Image credits: Artem Maltsev
/
Weekly Roundups

Mexico Hosts Meeting to Address Issues with the US

By Sofía Hanna | Thu, 05/20/2021 - 11:21

Early-stage startups in Latin America are sometimes unable to attract the capital that would propel them to the big leagues. Enzo Cavalie, Founder of Startupeable, has built a tool to solve this issue by connecting companies and investors. Pablo Ricard Arriola, President of Rising Farms, adds that the biggest challenges come from a lack of information and geographical disadvantages. How is a company going to receive capital when investors do not even know it exists? “The problem is that funding is almost completely concentrated in Mexico City, with the remaining chunk going to Guadalajara and Monterrey, leaving medium-large cities like Queretaro, Merida, Oaxaca and Leon dry,” explained Ricard. However, this is a problem Startupeable aims to address with Semillas, a matchmaking tool that connects startup founders from Latin America with active angel investors worldwide through a “tinder-like” process. Up to this point, according to Semilla’s website, it has already made over 100 matches and has more than 120 participating companies.

 

 

Interested in more? Here are the week’s major headlines in Finance!

 

 

  • Traders from Goldman Sachs Group are butting heads with Mexico’s state-owned utility company CFE, the latter backed by President Andrés Manuel López Obrador. The issue is rooted in payment for gas during February’s freak weather conditions, which caused Texas’ pipelines to freeze and disrupted natural gas imports. Mexico relies strongly on natural gas imports to feed the country’s main power plants. CFE was forced to deal with harsh price hikes during the freeze that reached almost 100 times their usual daily rate. The current dispute occurred because the contract anchored Goldman Sachs’s own obligations in a standard monthly index of gas prices. In contrast, CFE was chained to daily rates, including the immensely inflated rates at the Waha hub in Texas. As a result, Goldman Sachs argues it is owed roughly US$400 million from CFE. With this, the CFE risks becoming a persona non grata in Wall Street by refusing to pay, which would severely complicate its possibilities to do business in the future.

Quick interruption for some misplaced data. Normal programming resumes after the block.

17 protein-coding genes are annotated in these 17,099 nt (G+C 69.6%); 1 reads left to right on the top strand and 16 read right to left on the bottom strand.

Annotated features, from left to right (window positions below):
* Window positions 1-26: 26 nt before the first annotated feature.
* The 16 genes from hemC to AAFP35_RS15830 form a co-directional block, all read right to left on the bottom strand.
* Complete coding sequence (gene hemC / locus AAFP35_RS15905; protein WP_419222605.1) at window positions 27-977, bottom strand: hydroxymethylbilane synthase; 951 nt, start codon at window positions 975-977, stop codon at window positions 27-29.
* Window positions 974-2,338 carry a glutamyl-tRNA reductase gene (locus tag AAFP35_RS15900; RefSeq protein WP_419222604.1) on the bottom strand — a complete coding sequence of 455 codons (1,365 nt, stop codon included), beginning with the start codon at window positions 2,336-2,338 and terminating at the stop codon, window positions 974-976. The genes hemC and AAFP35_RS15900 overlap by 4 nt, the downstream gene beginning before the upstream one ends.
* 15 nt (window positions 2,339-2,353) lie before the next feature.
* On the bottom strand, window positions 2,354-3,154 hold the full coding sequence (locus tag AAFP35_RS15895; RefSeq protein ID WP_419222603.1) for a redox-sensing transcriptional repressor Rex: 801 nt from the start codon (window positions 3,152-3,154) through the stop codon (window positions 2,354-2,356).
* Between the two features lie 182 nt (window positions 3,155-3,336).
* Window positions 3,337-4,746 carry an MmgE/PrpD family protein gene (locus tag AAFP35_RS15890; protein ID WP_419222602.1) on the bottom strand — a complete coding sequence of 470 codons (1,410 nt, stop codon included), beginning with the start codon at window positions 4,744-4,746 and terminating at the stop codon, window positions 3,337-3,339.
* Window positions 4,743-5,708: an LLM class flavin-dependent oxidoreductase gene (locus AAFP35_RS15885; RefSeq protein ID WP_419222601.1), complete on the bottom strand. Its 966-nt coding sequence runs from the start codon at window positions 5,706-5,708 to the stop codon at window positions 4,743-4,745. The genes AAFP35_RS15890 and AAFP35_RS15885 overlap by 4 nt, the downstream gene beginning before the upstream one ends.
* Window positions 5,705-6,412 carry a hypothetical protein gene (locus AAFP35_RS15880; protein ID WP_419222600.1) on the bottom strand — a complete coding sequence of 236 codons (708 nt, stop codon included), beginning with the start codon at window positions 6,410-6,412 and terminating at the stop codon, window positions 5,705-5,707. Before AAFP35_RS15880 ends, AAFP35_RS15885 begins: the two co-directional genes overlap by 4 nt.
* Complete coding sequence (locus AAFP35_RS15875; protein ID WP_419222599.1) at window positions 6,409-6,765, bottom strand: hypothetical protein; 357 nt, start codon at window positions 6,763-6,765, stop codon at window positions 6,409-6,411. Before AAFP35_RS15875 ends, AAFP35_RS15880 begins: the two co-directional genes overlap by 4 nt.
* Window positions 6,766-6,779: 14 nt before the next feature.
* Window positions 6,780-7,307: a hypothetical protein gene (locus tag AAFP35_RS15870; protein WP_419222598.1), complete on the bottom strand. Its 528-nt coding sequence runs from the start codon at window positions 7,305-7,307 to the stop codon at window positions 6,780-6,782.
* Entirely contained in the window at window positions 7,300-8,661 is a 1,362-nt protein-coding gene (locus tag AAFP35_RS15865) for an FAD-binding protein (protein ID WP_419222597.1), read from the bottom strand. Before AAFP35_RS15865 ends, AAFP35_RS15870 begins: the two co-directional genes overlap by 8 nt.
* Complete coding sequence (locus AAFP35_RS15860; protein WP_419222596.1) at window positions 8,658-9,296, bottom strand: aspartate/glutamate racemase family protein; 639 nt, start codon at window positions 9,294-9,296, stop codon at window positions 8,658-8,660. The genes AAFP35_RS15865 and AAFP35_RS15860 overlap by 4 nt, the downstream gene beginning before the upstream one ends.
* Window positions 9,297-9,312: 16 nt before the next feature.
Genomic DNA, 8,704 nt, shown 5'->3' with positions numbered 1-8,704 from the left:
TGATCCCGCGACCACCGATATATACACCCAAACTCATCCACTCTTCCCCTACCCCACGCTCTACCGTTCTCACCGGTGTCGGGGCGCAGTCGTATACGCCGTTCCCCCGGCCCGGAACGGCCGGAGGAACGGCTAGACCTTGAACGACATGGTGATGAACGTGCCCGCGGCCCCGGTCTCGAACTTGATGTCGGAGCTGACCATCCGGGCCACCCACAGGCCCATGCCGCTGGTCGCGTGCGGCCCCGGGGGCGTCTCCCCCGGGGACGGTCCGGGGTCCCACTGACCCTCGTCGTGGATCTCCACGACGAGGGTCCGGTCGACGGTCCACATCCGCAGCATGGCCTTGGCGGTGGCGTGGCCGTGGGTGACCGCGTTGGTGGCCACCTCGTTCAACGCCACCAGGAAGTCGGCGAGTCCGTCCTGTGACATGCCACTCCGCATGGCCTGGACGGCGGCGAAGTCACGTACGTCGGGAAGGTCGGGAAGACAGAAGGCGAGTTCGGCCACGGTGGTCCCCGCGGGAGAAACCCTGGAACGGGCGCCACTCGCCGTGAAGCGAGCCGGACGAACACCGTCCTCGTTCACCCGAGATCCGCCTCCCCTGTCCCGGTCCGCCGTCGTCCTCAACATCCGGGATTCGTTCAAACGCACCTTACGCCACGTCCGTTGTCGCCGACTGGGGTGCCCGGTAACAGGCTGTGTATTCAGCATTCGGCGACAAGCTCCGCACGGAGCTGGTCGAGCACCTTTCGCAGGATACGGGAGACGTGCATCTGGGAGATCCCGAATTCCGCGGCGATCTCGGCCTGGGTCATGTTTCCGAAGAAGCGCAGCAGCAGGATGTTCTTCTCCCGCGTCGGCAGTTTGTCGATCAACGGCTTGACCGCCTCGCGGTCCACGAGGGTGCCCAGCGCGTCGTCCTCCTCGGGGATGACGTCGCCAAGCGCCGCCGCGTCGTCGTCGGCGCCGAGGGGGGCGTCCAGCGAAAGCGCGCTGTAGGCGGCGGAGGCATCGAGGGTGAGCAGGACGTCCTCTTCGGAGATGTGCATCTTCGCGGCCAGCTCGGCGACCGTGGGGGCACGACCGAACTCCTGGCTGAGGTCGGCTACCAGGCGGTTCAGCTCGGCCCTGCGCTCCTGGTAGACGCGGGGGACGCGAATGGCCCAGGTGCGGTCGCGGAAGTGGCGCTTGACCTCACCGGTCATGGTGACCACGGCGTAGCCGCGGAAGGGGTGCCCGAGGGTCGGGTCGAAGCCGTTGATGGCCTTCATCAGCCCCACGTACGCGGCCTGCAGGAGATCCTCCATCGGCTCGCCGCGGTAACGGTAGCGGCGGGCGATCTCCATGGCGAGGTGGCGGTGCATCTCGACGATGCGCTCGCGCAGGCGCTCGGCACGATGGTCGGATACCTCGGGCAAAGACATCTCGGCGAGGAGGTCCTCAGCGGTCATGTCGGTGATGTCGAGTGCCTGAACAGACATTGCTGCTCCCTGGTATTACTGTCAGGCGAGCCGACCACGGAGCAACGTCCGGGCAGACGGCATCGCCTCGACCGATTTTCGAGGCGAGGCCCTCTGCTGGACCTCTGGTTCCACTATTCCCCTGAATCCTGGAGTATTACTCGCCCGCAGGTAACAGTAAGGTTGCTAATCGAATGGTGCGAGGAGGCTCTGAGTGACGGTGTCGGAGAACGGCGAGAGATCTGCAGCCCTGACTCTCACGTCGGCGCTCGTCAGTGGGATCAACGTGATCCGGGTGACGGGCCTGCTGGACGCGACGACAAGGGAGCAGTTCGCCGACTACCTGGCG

• After receiving a labor complaint involving union issues, Mexico held the first meeting of the USMCA Free Trade Commission. Among other issues, the meeting addressed the alleged serious labor violations against the rights of Mexican workers at a General Motors plant in Silao, Guanajuato. Before the meeting, the Mexican Embassy in Washington sent a letter to the Department of Labor last Wednesday to denounce “the lack of labor law enforcement” in the US’s agricultural and protein processing and packaging industries. The meeting also outlined the long-term objectives of each of the countries in the region, established a work plan and addressed the “irritants” that have arisen during the last ten months. “This meeting is for the secretaries to get to know each other, discuss their long-term vision of the USMCA. How they see, not only the technical part and the irritating aspects, but also to know the vision that each country has of the North American region,” said Kenneth Smith, NAFTA Chief Negotiator 

 

 

  • Lisset May Cervantes, Sr. Director of Sales at Kueski and an MBN Startup Contributor, shared information on “How to Prevent Chargebacks at Your Online Store.” A chargeback is generated when cardholders communicate to their bank that they do not recognize the charge made to their card by an online store. A straightforward way to avoid chargebacks is through a solution like Kueski Pay, says May. This payment method validates the buyer and their details, ensuring payments are secure so businesses can forget about this part of the process. She also shared other platforms that companies can use and the types of chargebacks people should be on the lookout for. 

 

The data used in this article was sourced from:  
MBN
Photo by:   Artem Maltsev, Unsplash
Sofía Hanna Sofía Hanna Junior Journalist and Industry Analyst